1. Assess the risk in your loan portfolios and put the appropriate guardrails in place.  Loan portfolios are often like consumer investment portfolios; the longer the bull run, the more out-of-sync they get.  Now is the time to rebalance your loan portfolios.  Have you built too much exposure in any area?  Have you become too reliant on any one channel for growth?  Organizations that have built a heavy reliance on indirect lending are in a potentially dangerous position when a slowdown or recession hits, as these portfolios often see the most rapid escalation of delinquencies. 
  2. Now may be the perfect time to accelerate the work you should be doing for CECL.  For those not familiar with this acronym, CECL stands for Current Expected Credit Loss and is the new set of regulations that are being implemented by banks and credit unions to reserve for expected loan losses.  CECL can be looked at simply as a compliance issue, but the data you’re generating to meet CECL requirements can help you fine-tune your loan portfolios and to identify previously unknown areas of risk.
  3. Identify products and services that will be useful to consumers and businesses in recessionary periods and update them as appropriate.  A prime example: skip-a-pay promotions.  These types of services tend to be very well received when the consumer is under a little more financial duress.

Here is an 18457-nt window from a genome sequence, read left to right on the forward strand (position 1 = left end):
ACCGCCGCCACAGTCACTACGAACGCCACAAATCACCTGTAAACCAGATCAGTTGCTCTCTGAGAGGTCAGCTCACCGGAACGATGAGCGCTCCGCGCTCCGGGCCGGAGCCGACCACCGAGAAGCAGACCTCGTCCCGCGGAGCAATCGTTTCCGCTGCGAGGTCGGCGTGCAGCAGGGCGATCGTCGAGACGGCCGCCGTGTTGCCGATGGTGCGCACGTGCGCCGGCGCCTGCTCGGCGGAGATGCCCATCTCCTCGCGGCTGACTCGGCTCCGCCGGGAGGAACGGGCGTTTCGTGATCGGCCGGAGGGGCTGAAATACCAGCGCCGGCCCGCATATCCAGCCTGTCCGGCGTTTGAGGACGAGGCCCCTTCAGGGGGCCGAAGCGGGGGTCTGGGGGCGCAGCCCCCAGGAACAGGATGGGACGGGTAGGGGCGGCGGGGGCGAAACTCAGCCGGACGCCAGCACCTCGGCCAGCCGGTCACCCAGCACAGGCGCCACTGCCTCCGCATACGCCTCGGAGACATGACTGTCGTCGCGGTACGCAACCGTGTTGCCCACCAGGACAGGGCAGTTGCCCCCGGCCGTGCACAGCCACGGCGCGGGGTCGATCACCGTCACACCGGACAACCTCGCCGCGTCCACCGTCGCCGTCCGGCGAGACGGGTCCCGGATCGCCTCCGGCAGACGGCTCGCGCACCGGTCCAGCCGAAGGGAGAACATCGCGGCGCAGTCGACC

4. Dust off your loan refinance promotional campaigns.  This may seem like an odd suggestion given that the Fed just raised rates again (and is telegraphing potentially more increases in 2019), but part of the reason the Fed raises rates is so that they can lower them again in the next recession.  Be ready to launch these types of promotions as soon as rates begin to fall. 
  5. Reg-E opt-in.  When Reg E rules regarding overdraft opt-in requirements were first implemented in 2010, many institutions were achieving a 90% opt-in rate with new checking accounts.  Today, most institutions would be happy with 40%.  More often than not, the reason opt-in rates have fallen is due to the fact that we no longer ask the question when new accounts are opened.  Overdraft protection remains a valued service for many consumers, and the likelihood of use will increase in recession. Put processes and measurement in place to improve the opt-in rate for your checking accounts.